St John Ambulance faces ad ban

St John Ambulance’s latest TV ad showing a man choking to death is facing censure after attracting complaints that it is distressing.

St John's Ambulance faces ad ban
St John’s Ambulance faces ad ban

The Advertising Standards Authority (ASA) has received 138 complaints since the ad, which aims to promote the benefits of learning first aid, launched on 17 September.

The ad, which was created by BBH, shows a father being diagnosed, undergoing treatment and surviving cancer and then choking to death at family party because no one around him knows basic first aid.

St John Ambulance aims to demonstrate that not knowing first aid can be as life-threatening as having cancer and encourage more people to learn the basics.

Although it was only shown after the 9pm watershed, complaints have been made that the ad is “offensive and distressing, particularly to people with cancer”.

The ASA is currently assessing whether there is grounds for a formal investigation.

Charities often face criticism over hard-hitting images and themes in ads but argue that it is necessary to raise awareness of the cause.

Barnardo’s 2008 advert showing a young girl being abused is one of the most complained about ads of all time.

Scott Jacobson, St John Ambulance’s director of marketing, communications and fundraising, says that the number of complaints is a small fraction of the 50 million people the campaign has reached.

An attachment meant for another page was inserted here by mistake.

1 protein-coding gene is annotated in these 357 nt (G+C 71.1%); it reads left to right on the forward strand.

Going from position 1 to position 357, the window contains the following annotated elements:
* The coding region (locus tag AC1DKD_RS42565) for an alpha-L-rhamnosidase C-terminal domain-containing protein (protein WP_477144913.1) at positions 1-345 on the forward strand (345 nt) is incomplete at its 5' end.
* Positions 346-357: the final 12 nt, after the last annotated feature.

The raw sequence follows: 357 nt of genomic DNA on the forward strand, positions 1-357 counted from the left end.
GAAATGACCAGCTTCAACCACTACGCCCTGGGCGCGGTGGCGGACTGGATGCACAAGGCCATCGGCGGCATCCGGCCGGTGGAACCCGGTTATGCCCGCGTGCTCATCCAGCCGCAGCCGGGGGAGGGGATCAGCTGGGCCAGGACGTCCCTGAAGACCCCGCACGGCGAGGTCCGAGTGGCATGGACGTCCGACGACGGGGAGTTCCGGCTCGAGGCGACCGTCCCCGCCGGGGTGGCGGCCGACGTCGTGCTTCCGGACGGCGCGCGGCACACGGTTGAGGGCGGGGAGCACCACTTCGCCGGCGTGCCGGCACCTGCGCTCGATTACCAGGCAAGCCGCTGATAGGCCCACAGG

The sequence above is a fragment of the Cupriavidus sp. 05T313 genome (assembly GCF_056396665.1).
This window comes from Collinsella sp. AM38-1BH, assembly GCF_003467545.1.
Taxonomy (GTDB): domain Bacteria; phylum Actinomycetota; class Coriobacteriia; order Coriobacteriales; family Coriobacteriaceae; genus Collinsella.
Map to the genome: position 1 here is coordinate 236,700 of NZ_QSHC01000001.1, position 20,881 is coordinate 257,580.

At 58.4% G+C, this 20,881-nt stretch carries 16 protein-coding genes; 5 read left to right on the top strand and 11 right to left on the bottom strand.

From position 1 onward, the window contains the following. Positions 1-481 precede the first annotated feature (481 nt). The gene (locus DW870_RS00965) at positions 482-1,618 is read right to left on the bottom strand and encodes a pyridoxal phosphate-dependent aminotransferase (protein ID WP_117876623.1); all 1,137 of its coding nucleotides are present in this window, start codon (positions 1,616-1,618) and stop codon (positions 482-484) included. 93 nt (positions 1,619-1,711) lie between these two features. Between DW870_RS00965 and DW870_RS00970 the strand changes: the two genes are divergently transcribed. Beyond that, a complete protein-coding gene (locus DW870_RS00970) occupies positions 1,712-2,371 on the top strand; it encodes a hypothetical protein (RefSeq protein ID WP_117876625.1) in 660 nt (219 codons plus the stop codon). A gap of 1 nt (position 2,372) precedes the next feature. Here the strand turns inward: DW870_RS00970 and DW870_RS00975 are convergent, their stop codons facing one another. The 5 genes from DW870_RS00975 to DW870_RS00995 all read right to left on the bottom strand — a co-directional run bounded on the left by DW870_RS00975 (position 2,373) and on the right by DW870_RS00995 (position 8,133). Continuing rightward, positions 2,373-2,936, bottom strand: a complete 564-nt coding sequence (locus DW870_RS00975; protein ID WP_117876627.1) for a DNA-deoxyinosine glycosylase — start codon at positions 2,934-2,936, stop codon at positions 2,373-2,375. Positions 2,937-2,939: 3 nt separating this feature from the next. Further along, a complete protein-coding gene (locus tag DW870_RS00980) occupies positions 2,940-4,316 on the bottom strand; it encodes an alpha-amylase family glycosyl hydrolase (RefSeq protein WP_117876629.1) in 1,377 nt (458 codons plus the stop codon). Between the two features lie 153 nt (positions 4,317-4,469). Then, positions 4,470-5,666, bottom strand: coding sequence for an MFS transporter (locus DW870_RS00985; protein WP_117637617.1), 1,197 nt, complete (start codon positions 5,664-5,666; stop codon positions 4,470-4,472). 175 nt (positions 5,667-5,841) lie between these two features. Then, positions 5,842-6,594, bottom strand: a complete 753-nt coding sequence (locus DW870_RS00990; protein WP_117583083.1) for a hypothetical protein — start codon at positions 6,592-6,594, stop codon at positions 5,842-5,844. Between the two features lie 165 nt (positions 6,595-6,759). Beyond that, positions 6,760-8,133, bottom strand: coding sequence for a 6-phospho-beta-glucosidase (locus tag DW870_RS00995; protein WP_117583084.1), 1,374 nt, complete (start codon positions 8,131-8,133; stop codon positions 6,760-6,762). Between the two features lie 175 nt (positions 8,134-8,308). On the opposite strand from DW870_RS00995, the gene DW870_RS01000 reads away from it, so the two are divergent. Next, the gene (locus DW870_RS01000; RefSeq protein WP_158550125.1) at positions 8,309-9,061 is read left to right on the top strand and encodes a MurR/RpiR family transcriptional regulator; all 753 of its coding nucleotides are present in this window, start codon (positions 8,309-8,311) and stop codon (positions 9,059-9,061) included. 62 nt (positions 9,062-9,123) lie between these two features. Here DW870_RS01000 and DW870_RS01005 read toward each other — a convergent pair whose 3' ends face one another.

He says: “Of course, we’re sorry to those who felt our tactics were too harsh but we hope those people realise that this campaign will save lives. The ad has been said to be shocking but then it’s shocking when someone dies who could have had a chance to live.

“Our work is vital if we’re to reduce the number of lives being needlessly lost each year. In the past week alone we’ve had tens of thousands of texts for our free first aid guide and downloads of our free first aid app. We wanted this campaign to really stun people with how needless it is for anyone to die in a situation where the most basic first aid might have saved them and that’s exactly the result we are getting.”

Earlier this year the ASA published a report carried out by Ipsos-Mori into the public’s perceptions of harm and offence in UK advertising. It found that charity ads can sometimes go too far with shock tactics.



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